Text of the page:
Five images related to the Shema adorn this illumination. The top left image shows two individuals facing each other with “four amot” inscribed in Hebrew letters. According to Talmudic teaching, one may begin reading the Shema only when one can recognize an acquaintance at a distance of four amot (arm lengths) (Berakhot 9b). Before we declare our belief in God, we must be able to see the Image of God in our fellow humans The second image is a hilazon, field snail, the source of the dye for the thread of blue in the tzitzit (Numbers 15:38). The third image animates Rabbi Eleazar’s opinion which calls for a later recitation time, when one can distinguish between blue and green. The lower left cartouche alludes to the teaching of the Sages, “Tekhelet, the blue dye, resembles the sea, and the sea resembles the firmament, and the firmament resembles the Sapir stone, and the Sapir stone resembles the throne of glory” (Menahot 43b). This midrash links heaven and earth as the recitation of the Shema bridges the earthly and heavenly realms. Finally, four tzitziot dance down the right panel, tied at the top but free-flowing at the base, suggesting that commitment to the mitzvot is compatible with freedom.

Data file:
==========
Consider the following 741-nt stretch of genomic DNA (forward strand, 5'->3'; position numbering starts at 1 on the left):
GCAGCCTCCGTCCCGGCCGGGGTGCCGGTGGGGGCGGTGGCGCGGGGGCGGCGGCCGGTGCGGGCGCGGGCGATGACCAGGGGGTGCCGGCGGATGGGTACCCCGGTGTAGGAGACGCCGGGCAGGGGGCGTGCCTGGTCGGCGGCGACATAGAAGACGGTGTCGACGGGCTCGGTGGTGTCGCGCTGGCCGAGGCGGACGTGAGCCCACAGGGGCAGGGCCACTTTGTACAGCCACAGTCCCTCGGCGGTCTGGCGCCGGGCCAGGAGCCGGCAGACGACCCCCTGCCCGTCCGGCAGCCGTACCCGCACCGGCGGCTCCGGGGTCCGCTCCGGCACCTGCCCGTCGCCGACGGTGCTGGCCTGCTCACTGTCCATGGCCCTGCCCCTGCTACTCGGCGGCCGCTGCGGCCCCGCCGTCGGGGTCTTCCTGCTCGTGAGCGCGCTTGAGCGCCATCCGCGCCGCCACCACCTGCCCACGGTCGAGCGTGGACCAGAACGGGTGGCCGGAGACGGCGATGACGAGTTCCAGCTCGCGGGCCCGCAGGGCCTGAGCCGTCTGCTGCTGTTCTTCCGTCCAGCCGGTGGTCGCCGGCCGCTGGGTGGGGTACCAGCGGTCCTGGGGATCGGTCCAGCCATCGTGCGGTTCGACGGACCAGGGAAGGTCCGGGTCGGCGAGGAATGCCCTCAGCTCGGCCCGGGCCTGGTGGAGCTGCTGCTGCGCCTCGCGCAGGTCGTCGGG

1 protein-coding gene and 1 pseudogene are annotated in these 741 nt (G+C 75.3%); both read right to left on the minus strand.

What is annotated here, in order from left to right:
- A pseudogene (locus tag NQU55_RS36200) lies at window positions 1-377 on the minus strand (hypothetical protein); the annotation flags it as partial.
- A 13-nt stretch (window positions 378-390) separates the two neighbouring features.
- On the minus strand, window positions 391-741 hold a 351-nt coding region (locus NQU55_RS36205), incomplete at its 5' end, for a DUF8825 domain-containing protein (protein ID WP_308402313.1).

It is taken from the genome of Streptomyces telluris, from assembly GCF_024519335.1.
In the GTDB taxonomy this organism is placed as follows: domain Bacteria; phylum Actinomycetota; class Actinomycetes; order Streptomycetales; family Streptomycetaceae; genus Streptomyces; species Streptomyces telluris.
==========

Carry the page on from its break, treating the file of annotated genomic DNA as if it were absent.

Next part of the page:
Dimensions: 29.9 X 41.2 cm | 11.7 X 16.2 in